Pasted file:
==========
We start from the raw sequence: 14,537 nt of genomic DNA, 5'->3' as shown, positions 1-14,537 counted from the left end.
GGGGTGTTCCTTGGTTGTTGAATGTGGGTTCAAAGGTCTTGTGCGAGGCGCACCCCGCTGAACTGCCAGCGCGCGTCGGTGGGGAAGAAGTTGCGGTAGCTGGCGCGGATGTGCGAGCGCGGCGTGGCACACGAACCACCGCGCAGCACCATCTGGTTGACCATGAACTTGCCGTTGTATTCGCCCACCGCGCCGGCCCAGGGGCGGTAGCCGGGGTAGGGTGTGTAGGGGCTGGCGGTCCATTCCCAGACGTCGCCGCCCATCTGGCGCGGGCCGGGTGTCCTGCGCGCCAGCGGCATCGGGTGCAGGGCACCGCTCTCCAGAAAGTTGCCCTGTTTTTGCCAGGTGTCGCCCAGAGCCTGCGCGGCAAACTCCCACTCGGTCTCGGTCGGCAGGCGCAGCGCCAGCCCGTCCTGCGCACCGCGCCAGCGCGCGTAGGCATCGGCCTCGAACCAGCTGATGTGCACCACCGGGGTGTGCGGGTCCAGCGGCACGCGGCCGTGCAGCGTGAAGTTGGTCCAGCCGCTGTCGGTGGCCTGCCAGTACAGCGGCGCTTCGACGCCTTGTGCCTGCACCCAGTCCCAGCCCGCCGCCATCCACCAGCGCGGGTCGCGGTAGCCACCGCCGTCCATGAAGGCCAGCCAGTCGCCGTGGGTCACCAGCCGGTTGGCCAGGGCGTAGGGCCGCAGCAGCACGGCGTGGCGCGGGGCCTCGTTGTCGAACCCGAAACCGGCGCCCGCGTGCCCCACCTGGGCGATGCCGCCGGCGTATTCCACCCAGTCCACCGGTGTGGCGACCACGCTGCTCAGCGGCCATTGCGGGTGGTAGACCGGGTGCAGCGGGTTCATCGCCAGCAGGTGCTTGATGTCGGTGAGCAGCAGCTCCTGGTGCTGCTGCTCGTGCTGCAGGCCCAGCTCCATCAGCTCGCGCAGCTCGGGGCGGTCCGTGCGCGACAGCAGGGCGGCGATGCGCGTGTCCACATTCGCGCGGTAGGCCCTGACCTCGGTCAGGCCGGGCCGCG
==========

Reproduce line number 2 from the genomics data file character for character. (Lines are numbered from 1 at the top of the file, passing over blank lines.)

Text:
GGGGTGTTCCTTGGTTGTTGAATGTGGGTTCAAAGGTCTTGTGCGAGGCGCACCCCGCTGAACTGCCAGCGCGCGTCGGTGGGGAAGAAGTTGCGGTAGCTGGCGCGGATGTGCGAGCGCGGCGTGGCACACGAACCACCGCGCAGCACCATCTGGTTGACCATGAACTTGCCGTTGTATTCGCCCACCGCGCCGGCCCAGGGGCGGTAGCCGGGGTAGGGTGTGTAGGGGCTGGCGGTCCATTCCCAGACGTCGCCGCCCATCTGGCGCGGGCCGGGTGTCCTGCGCGCCAGCGGCATCGGGTGCAGGGCACCGCTCTCCAGAAAGTTGCCCTGTTTTTGCCAGGTGTCGCCCAGAGCCTGCGCGGCAAACTCCCACTCGGTCTCGGTCGGCAGGCGCAGCGCCAGCCCGTCCTGCGCACCGCGCCAGCGCGCGTAGGCATCGGCCTCGAACCAGCTGATGTGCACCACCGGGGTGTGCGGGTCCAGCGGCACGCGGCCGTGCAGCGTGAAGTTGGTCCAGCCGCTGTCGGTGGCCTGCCAGTACAGCGGCGCTTCGACGCCTTGTGCCTGCACCCAGTCCCAGCCCGCCGCCATCCACCAGCGCGGGTCGCGGTAGCCACCGCCGTCCATGAAGGCCAGCCAGTCGCCGTGGGTCACCAGCCGGTTGGCCAGGGCGTAGGGCCGCAGCAGCACGGCGTGGCGCGGGGCCTCGTTGTCGAACCCGAAACCGGCGCCCGCGTGCCCCACCTGGGCGATGCCGCCGGCGTATTCCACCCAGTCCACCGGTGTGGCGACCACGCTGCTCAGCGGCCATTGCGGGTGGTAGACCGGGTGCAGCGGGTTCATCGCCAGCAGGTGCTTGATGTCGGTGAGCAGCAGCTCCTGGTGCTGCTGCTCGTGCTGCAGGCCCAGCTCCATCAGCTCGCGCAGCTCGGGGCGGTCCGTGCGCGACAGCAGGGCGGCGATGCGCGTGTCCACATTCGCGCGGTAGGCCCTGACCTCGGTCAGGCCGGGCCGCG